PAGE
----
New find­ings by Northeastern’s Center for Labor Market Studies show that while more city high school grad­u­ates are enrolling in two– and four-​​year col­leges, females are out­pacing males in the suc­cessful com­ple­tion of high school and enroll­ment in college.

The research paper, pre­pared by the Center’s director Andrew Sum found that while col­lege atten­dance overall was increasing—78 per­cent of the city’s 3,300 high school 2007 grads enrolled in col­lege, up 9 per­cent over the class of 2000—the gender gap is also widening.

While both male and females enrolled in col­lege at high rates, there were many more women attending col­lege than men—153 women per 100 men—and among four-​​year col­lege stu­dents, the gender gap was even larger, with 166 women per 100 men, according to the study.

The large and growing gender gap in four-​​year col­lege enroll­ments reflects a variety of dif­fer­ence in the school behavior and edu­ca­tional per­for­mance of men and women,” Sum said in the report.

Dif­fer­ences include:

Women are more likely to grad­uate from a four-​​year high school on time.
Both Black and His­panic males have had the lowest high school grad­u­a­tion rates in recent years.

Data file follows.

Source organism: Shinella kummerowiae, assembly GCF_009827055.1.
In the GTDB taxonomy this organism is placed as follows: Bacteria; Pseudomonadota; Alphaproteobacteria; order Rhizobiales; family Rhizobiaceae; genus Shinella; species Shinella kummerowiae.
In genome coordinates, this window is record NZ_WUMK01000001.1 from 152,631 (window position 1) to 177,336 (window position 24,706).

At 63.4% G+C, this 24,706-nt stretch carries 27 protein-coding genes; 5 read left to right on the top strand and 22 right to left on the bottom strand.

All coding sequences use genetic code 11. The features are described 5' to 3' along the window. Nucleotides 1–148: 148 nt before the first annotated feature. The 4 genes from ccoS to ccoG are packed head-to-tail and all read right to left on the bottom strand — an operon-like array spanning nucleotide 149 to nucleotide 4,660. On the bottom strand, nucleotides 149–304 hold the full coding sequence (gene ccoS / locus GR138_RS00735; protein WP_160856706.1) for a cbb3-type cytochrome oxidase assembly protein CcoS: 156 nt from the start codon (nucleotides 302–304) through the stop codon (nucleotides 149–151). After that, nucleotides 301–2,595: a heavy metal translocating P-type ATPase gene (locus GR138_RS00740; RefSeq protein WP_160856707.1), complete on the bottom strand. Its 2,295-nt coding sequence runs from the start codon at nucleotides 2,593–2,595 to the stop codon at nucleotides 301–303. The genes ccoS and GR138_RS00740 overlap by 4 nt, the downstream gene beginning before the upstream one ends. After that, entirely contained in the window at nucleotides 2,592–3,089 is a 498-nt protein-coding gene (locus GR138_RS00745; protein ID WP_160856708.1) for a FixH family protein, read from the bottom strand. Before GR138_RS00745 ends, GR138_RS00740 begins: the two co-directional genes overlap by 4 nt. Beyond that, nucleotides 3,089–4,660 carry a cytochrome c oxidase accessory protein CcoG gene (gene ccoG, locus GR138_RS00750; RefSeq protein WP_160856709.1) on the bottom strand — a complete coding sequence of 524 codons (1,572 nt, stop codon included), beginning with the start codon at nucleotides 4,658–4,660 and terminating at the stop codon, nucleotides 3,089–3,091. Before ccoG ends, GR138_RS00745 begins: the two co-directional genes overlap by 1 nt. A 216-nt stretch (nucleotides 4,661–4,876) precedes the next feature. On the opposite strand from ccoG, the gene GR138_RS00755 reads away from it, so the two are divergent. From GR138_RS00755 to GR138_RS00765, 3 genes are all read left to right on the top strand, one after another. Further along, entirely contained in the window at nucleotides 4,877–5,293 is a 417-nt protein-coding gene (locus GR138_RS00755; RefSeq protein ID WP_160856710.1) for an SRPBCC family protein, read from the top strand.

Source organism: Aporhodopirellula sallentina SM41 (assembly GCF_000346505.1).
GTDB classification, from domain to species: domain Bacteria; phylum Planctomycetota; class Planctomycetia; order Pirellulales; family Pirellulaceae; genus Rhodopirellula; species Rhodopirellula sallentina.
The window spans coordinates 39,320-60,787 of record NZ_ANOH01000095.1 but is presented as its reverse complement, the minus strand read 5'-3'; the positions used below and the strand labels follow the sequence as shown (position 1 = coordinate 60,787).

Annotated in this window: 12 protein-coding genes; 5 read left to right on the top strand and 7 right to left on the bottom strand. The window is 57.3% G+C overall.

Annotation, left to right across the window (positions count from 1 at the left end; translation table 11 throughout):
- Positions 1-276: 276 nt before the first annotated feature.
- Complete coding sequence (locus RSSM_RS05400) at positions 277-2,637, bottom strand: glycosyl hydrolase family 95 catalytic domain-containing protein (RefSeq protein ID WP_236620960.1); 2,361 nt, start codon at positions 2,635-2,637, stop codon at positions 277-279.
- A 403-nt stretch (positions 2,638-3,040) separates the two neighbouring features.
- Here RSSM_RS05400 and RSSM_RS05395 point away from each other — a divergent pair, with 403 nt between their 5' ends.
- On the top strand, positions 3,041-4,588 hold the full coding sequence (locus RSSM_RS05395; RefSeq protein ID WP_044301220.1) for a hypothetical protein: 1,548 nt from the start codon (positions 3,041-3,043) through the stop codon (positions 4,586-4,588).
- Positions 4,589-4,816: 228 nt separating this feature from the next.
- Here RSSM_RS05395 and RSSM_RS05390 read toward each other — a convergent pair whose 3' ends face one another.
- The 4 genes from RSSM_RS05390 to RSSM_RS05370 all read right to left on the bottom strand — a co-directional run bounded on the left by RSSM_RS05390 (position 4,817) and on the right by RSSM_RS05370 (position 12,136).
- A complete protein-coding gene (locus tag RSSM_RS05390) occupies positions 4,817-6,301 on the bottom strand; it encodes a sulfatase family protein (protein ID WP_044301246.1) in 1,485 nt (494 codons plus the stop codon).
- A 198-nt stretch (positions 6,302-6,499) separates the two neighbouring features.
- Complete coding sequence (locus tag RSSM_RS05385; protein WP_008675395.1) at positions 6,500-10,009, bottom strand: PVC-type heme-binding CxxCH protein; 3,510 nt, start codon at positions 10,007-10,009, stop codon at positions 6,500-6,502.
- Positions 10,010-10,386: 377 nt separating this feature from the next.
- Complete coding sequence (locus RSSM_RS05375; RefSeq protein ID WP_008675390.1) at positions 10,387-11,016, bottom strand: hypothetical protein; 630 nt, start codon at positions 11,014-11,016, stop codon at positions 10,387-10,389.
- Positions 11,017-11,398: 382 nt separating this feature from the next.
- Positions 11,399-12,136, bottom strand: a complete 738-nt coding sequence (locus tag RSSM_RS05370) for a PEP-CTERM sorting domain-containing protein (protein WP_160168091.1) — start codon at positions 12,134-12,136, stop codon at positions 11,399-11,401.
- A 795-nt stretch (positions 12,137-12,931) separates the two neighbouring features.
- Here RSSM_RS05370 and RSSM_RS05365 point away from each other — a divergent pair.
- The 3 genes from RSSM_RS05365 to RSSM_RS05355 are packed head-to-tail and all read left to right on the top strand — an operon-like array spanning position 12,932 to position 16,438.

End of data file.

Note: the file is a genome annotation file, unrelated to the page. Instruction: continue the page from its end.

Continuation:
Female high-​​school grads are more likely than their male coun­ter­parts to attend col­lege.
The gender gaps in col­lege per­sist across racial/​ethnic groups.
Of those enrolled in col­lege or post-​​secondary training insti­tu­tions, women were more likely than men to attend a four-​​year col­lege or uni­ver­sity.
Since ear­lier research shows greater grad­u­a­tion rates at pri­vate four-​​year col­leges and uni­ver­si­ties, thes­tudy pre­dicts the gen­er­a­tion gap between men and women will grow as females enroll in greater num­bers in the four-​​year institutions.

The study con­cludes that part of the gender dis­parity results from a greater number of women grad­u­ating from the city’s three exam schools, which boast 95 per­cent col­lege atten­dance rates among grads.

Although gender gaps in col­lege atten­dance and degrees awarded also pre­vail across the state, the dif­fer­ence is more keenly felt in Boston, Sum said in a Boston Globe inter­view today.

You won’t find gaps that wide in the Lex­ing­tons, Con­cords, Brook­lines, and Westons,” Sum said in the Globe.

The study sug­gests fur­ther research into methods to improve the out­look for urban male high school stu­dents. Edu­ca­tion strate­gies, such as expan­sion of pilot schools, alter­na­tive high schools, and enriched academic/​social sup­port ser­vices should be considered.

The report fur­ther sug­gests that early joint aca­d­emic reme­di­a­tion and dual enroll­ment between high schools and community/​four-​​year col­leges may improve grad­u­a­tion rates, and sug­gests that stronger links between col­leges and local employers be explored to create unpaid intern­ships, coop­er­a­tive edu­ca­tion pro­grams, and work-​​based mentoring.

The report, pub­lished this month, is called The Gender Gaps in High School Grad­u­a­tion, Post-​​Secondary Education/​Training Pro­gram Enroll­ment, and Four-​​Year Col­lege Enroll­ment Rates of Boston Public School Grad­u­ates, Class of 2007. Sum is the lead author. The report was pre­pared for the Boston Pri­vate Industry Council. Click here to down­load the full report.